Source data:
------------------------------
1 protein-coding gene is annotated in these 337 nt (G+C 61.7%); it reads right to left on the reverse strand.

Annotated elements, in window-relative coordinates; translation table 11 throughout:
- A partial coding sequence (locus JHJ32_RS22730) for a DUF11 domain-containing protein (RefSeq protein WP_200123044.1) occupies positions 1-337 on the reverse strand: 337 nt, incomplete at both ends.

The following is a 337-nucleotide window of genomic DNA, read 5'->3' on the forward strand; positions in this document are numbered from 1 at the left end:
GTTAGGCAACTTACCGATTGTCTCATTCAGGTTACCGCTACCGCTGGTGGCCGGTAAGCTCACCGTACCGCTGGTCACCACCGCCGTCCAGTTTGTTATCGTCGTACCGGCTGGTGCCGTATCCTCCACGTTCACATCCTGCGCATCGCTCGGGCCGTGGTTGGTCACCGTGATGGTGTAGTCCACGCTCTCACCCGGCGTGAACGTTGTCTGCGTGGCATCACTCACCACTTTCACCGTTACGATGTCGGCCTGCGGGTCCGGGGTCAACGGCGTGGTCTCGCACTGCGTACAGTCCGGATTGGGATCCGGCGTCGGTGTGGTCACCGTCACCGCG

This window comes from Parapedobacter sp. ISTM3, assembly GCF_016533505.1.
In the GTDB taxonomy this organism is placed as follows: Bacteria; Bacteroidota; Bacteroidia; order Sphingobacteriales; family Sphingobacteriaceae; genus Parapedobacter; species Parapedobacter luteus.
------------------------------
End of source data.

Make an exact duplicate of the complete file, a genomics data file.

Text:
1 protein-coding gene is annotated in these 337 nt (G+C 61.7%); it reads right to left on the reverse strand.

Annotated elements, in window-relative coordinates; translation table 11 throughout:
- A partial coding sequence (locus JHJ32_RS22730) for a DUF11 domain-containing protein (RefSeq protein WP_200123044.1) occupies positions 1-337 on the reverse strand: 337 nt, incomplete at both ends.

The following is a 337-nucleotide window of genomic DNA, read 5'->3' on the forward strand; positions in this document are numbered from 1 at the left end:
GTTAGGCAACTTACCGATTGTCTCATTCAGGTTACCGCTACCGCTGGTGGCCGGTAAGCTCACCGTACCGCTGGTCACCACCGCCGTCCAGTTTGTTATCGTCGTACCGGCTGGTGCCGTATCCTCCACGTTCACATCCTGCGCATCGCTCGGGCCGTGGTTGGTCACCGTGATGGTGTAGTCCACGCTCTCACCCGGCGTGAACGTTGTCTGCGTGGCATCACTCACCACTTTCACCGTTACGATGTCGGCCTGCGGGTCCGGGGTCAACGGCGTGGTCTCGCACTGCGTACAGTCCGGATTGGGATCCGGCGTCGGTGTGGTCACCGTCACCGCG

This window comes from Parapedobacter sp. ISTM3, assembly GCF_016533505.1.
In the GTDB taxonomy this organism is placed as follows: Bacteria; Bacteroidota; Bacteroidia; order Sphingobacteriales; family Sphingobacteriaceae; genus Parapedobacter; species Parapedobacter luteus.